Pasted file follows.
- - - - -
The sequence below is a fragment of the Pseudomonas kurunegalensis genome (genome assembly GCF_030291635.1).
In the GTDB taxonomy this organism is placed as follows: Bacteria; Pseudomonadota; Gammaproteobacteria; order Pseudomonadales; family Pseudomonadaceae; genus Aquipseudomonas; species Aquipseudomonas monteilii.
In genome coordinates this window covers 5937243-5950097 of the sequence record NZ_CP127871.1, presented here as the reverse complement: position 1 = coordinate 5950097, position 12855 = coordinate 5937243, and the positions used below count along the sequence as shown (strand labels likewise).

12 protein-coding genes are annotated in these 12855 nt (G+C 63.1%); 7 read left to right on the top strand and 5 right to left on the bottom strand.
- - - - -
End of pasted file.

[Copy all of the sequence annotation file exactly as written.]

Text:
The sequence below is a fragment of the Pseudomonas kurunegalensis genome (genome assembly GCF_030291635.1).
In the GTDB taxonomy this organism is placed as follows: Bacteria; Pseudomonadota; Gammaproteobacteria; order Pseudomonadales; family Pseudomonadaceae; genus Aquipseudomonas; species Aquipseudomonas monteilii.
In genome coordinates this window covers 5937243-5950097 of the sequence record NZ_CP127871.1, presented here as the reverse complement: position 1 = coordinate 5950097, position 12855 = coordinate 5937243, and the positions used below count along the sequence as shown (strand labels likewise).

12 protein-coding genes are annotated in these 12855 nt (G+C 63.1%); 7 read left to right on the top strand and 5 right to left on the bottom strand.